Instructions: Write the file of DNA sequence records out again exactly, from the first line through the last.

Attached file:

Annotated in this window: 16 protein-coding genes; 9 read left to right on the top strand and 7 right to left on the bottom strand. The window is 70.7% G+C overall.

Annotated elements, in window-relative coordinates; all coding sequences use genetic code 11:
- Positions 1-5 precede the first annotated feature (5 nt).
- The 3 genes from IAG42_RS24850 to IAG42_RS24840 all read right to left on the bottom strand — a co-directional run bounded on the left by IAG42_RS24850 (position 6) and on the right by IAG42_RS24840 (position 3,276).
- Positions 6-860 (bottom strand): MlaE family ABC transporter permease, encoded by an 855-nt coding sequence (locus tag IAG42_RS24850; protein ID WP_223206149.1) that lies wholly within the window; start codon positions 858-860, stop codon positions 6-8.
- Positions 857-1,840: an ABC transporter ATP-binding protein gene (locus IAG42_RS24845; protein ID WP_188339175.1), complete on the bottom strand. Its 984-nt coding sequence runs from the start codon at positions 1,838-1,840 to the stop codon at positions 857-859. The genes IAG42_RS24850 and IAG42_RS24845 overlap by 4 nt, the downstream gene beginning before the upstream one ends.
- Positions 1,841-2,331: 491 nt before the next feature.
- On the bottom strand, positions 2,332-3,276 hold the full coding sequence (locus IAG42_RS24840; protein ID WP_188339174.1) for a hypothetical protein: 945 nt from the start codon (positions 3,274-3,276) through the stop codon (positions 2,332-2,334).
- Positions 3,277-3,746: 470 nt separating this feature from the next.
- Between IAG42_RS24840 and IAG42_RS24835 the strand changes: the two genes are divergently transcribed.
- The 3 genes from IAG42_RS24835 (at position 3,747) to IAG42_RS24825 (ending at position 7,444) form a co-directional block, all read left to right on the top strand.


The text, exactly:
Annotated in this window: 16 protein-coding genes; 9 read left to right on the top strand and 7 right to left on the bottom strand. The window is 70.7% G+C overall.

Annotated elements, in window-relative coordinates; all coding sequences use genetic code 11:
- Positions 1-5 precede the first annotated feature (5 nt).
- The 3 genes from IAG42_RS24850 to IAG42_RS24840 all read right to left on the bottom strand — a co-directional run bounded on the left by IAG42_RS24850 (position 6) and on the right by IAG42_RS24840 (position 3,276).
- Positions 6-860 (bottom strand): MlaE family ABC transporter permease, encoded by an 855-nt coding sequence (locus tag IAG42_RS24850; protein ID WP_223206149.1) that lies wholly within the window; start codon positions 858-860, stop codon positions 6-8.
- Positions 857-1,840: an ABC transporter ATP-binding protein gene (locus IAG42_RS24845; protein ID WP_188339175.1), complete on the bottom strand. Its 984-nt coding sequence runs from the start codon at positions 1,838-1,840 to the stop codon at positions 857-859. The genes IAG42_RS24850 and IAG42_RS24845 overlap by 4 nt, the downstream gene beginning before the upstream one ends.
- Positions 1,841-2,331: 491 nt before the next feature.
- On the bottom strand, positions 2,332-3,276 hold the full coding sequence (locus IAG42_RS24840; protein ID WP_188339174.1) for a hypothetical protein: 945 nt from the start codon (positions 3,274-3,276) through the stop codon (positions 2,332-2,334).
- Positions 3,277-3,746: 470 nt separating this feature from the next.
- Between IAG42_RS24840 and IAG42_RS24835 the strand changes: the two genes are divergently transcribed.
- The 3 genes from IAG42_RS24835 (at position 3,747) to IAG42_RS24825 (ending at position 7,444) form a co-directional block, all read left to right on the top strand.